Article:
Recent Study by Wells Fargo Insurance Indicates Anticipation of Increased Benefits Costs

shutterstock_229854826 - CopyA recent study by Wells Fargo Insurance indicates that employers expect their healthcare costs to rise again in 2016. Nearly 60% of employers surveyed expected their medical plan costs to exceed ACA excise tax thresholds (recently delayed until 2020). Additionally, seventy percent of employers expect their budgets for benefit plans to increase, as workplace health and productivity remain key issues and indicators of competitive efficacy. The survey assessed more than 650 middle-market companies and large corporations to better understand how organizations are responding to healthcare reform requirements.

Over half of employers surveyed said that they’ll continue to modify their plans in the next 18 months by adding a high deductible plan option, increasing the employee contribution percentage, or increasing co-insurance features. Employers will further refine plans to address not only the physical well-being of their employees, but also chronic condition management and mental, financial, and social well-being. Employers indicated that a multi-pronged approach was both desirable and necessary, encompassing:

  • Voluntary benefit solutions – As more employers offer high deductible health plans, the C‑suite is also aware of the financial exposure that employees face with these types of plans. As a result, they are looking to mitigate those costs by offering voluntary benefits solutions (e.g. critical illness and accident insurance).
  • Wellness offerings – Employers of all sizes are seeking ways to encourage a healthier and more productive workforce. Fifty one percent of companies expect to increase wellness offerings, and 37 percent will add wellness incentives or penalties to their programs in 2016.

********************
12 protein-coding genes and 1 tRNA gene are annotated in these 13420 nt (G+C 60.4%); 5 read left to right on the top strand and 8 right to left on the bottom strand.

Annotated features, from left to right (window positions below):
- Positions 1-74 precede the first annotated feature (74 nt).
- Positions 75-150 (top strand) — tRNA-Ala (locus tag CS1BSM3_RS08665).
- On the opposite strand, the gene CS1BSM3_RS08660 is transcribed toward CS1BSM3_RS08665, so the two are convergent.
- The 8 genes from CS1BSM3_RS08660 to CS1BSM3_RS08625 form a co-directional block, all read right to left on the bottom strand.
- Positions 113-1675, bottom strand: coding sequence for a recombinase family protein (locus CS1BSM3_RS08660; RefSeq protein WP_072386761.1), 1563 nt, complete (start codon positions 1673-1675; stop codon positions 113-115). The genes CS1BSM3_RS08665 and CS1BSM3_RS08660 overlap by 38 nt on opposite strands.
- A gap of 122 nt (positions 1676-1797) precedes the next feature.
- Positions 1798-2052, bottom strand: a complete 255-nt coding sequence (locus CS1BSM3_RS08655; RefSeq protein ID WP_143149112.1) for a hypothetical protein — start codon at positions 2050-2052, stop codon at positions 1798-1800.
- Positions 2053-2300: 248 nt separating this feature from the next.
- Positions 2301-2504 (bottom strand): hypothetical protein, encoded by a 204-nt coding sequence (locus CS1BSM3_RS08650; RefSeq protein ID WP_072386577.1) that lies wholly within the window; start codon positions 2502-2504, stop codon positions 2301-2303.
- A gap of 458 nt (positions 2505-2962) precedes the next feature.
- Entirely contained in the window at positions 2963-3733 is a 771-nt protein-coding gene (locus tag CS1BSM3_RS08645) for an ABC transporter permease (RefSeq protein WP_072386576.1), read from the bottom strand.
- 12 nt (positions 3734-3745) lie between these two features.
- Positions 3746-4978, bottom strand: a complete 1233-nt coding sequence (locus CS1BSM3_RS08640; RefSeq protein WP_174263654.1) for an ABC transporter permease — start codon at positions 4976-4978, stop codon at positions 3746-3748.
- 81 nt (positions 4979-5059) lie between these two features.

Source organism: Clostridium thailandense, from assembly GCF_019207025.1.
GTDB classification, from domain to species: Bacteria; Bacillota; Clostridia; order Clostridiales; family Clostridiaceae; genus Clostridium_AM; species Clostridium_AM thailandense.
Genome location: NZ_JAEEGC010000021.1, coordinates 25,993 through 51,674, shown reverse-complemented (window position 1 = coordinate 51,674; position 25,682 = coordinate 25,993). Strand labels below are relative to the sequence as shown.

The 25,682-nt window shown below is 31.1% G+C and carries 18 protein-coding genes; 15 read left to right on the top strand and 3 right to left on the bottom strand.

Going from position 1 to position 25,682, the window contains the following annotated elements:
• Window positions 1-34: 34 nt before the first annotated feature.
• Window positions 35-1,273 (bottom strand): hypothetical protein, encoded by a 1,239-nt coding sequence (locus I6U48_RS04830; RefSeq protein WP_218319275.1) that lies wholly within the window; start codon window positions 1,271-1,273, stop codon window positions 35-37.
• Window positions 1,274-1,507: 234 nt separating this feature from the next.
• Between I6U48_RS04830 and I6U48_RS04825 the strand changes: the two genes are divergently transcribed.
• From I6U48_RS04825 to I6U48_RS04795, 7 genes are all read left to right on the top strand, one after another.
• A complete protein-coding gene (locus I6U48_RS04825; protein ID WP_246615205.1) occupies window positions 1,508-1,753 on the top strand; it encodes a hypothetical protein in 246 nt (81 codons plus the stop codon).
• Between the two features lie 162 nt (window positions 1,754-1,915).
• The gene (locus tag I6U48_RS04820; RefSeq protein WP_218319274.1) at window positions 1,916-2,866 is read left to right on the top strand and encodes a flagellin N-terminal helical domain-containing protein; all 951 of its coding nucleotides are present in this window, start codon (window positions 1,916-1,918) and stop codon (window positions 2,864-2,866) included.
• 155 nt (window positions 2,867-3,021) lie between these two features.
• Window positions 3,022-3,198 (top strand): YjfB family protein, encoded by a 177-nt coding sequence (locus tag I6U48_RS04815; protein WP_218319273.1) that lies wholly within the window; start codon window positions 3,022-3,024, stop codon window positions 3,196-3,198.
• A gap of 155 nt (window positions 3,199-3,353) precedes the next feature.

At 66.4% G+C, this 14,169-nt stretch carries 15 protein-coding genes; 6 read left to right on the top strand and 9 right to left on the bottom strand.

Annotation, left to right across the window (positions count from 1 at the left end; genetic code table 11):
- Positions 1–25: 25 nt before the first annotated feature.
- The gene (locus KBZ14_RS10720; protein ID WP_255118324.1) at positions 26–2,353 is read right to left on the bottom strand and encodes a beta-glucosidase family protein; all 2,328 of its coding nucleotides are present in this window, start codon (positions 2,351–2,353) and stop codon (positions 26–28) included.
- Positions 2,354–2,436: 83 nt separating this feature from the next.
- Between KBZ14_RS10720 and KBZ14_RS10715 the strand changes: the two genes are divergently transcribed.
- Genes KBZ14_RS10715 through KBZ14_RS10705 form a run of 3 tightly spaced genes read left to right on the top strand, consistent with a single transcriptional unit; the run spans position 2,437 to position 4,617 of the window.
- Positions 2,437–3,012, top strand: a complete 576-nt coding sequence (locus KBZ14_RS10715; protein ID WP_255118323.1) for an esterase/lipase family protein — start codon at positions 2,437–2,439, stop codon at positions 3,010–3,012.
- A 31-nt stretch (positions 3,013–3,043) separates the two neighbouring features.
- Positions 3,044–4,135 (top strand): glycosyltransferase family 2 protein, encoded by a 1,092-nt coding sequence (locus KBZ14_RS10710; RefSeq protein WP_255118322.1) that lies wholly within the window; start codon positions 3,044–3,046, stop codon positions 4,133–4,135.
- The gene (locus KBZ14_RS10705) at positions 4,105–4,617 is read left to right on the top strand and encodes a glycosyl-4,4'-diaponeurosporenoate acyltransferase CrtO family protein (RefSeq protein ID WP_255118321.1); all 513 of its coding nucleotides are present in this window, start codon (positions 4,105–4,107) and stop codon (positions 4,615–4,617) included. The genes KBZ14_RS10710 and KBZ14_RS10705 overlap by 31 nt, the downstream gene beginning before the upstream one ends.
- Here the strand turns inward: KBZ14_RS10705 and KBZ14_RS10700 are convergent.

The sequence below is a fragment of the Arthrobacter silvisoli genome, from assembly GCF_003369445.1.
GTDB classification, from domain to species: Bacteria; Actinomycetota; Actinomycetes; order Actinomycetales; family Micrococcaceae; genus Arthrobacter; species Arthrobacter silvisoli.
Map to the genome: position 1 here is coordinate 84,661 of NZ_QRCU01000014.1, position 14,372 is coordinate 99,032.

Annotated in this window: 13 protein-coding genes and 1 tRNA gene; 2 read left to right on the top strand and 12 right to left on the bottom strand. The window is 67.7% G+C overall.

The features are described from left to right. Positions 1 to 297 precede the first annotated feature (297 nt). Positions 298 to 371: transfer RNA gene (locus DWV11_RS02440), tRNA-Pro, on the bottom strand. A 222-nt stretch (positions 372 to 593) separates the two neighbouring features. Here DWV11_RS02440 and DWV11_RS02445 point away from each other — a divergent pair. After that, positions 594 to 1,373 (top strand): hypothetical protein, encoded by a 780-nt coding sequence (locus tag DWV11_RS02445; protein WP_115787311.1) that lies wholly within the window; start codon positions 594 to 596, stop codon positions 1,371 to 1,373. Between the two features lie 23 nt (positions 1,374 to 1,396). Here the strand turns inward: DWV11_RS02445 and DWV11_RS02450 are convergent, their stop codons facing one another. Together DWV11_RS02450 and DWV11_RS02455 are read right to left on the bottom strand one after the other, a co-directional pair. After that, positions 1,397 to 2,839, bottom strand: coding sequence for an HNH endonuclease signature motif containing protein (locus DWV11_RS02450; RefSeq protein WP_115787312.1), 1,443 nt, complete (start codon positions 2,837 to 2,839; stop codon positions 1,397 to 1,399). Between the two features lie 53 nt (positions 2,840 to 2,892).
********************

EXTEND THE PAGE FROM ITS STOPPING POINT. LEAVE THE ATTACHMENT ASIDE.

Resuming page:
• Focused on return on investment (ROI) – 91 percent of C-suite respondents said improving the health of employees is important as it correlates with lower medical costs, reduced absenteeism, and increased productivity.

The study also found that executives are making changes to their plans because of an increased focused on attracting and retaining talent, with 62 percent saying it is a top concern, up from 45 percent last year. To learn more, contact us.

Cadillac Tax Still 45 Months Out, but Impact Already Here

shutterstock_174966584 - CopyAs the Cadillac tax draws closer to assessment, many businesses are growing more cautious regarding employee HSA contributions. Since 2014, HSA enrollment has increased 10.7%, according to new survey data from United Benefit Advisors. This large-scale survey of employer-sponsored health plans found that overall enrollment in HSAs is increasing, while employer contributions are not.

The Cadillac tax comes into effect January 1, 2020, but is already demonstrating significant influence on employee benefits planning – particularly with regard to HSA. Looking at HSA performance by industry, the UBA survey finds:

  • Government employers offer the most generous contributions at an average $834 for singles and $1,636 for families.
  • Families and individuals in the hospitality and foodservice industries received less than $200 in employer contributions.
  • While most industries have seen steady growth in HSA enrollment, the utilities sector not only has the lowest enrollment at 3.2%, but is also the only industry to see a decline in enrollment from three years ago.

To learn more about benefits compliance and solutions, contact us.